Classical review: Sandglasses - Tramway, Glasgow

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The lights dim and four cellists – from the Gaida Ensemble – emerge out of the darkness, cocooned individually in custom built upright cylindrical tubes, and whose hypnotically intoned music is enveloped in an evolving ecstasy of shifting video images projected around them.


Tramway, Glasgow

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This is “Sandglasses”, an hour long audiovisual presentation created by Lithuanian composer Justė Janulytė and Italian video artist Luca Scarzella, forming part of Cryptic’s Glasgow-wide sonic art festival, Sonica. It has, for all the right reasons, a numbing effect on the senses.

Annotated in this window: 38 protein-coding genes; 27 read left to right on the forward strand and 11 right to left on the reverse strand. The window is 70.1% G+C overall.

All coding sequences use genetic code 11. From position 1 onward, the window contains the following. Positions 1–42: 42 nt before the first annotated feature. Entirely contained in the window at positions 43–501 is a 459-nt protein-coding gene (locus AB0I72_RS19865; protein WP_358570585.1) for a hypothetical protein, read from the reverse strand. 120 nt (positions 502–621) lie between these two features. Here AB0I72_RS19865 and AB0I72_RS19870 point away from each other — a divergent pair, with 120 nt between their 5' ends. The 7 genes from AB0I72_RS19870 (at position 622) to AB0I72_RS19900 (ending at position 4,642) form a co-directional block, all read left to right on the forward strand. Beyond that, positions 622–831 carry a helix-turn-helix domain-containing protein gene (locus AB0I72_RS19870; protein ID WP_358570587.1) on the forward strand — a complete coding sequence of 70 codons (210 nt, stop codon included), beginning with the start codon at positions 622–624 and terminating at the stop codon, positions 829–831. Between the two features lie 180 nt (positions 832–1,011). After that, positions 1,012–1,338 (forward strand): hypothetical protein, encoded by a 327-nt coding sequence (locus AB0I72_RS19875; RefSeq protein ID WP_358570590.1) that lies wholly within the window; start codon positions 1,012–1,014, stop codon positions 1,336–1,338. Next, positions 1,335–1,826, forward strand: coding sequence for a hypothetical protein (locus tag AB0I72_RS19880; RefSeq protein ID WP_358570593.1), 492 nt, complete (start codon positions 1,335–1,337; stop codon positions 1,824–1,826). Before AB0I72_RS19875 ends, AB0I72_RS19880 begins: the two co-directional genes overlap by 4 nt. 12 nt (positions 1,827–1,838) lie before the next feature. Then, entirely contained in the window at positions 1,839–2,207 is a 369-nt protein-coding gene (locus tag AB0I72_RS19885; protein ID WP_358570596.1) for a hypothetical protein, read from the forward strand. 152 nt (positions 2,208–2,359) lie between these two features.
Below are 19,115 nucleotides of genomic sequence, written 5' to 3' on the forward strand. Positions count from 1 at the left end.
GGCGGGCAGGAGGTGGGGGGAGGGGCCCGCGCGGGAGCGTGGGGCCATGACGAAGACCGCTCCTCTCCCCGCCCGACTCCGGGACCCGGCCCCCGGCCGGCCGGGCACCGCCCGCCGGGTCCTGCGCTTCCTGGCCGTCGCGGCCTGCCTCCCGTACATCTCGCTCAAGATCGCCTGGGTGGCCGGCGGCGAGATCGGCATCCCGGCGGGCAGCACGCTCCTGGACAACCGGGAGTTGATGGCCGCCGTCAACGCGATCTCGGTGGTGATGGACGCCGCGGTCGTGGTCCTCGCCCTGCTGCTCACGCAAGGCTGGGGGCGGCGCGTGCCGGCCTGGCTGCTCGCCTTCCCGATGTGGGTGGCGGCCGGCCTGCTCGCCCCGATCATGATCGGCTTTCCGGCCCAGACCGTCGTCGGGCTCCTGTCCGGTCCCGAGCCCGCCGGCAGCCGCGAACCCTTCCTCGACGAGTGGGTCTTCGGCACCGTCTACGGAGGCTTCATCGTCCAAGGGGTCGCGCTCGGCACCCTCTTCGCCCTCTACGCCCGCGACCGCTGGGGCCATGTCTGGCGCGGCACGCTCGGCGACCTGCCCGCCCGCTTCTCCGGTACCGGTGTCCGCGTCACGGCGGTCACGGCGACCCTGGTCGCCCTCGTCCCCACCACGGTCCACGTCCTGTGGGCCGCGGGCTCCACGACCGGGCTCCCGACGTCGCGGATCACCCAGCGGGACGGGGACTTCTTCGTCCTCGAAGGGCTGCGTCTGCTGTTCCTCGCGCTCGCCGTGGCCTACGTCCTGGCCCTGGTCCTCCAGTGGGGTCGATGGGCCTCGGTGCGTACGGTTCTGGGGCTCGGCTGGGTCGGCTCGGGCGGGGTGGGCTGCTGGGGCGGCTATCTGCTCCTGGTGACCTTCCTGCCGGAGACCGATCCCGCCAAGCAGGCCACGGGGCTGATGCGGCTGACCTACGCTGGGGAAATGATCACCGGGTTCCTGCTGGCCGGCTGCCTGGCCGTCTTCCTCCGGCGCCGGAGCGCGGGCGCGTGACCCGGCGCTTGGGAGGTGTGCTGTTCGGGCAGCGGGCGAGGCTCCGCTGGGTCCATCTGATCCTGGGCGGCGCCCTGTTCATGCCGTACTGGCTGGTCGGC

The sound world is ethereal, an eerie stasis fed initially by elusive droning cello harmonics effectively supercharged by live electronic sampling. Time scale is important. The rate of change is achingly slow and there’s a strong inclination to nod off – a natural and powerful response to such anaesthetising sounds, even with projected speckles of light exploding like electric charges ignited by the music’s ritualistic intensity.

As the images intensify, and the music inflates, there is a truly visceral climax – so powerful is the sound amplification it literally rattles your bones, set against colours that are now primary, angry and evocative. This feverish energy ebbs swiftly, and the opening mood is restored, each cellist extinguished, both visually and audibly, one by one. Darkness returns.

It’s a piece of sonic theatre that delivers its promise to link successfully and thoroughly the aural and visual parameters with the protagonists themselves, and to mould all of these into a compelling, almost hallucinogenic, theatrical experience. Just the ticket for a Friday night.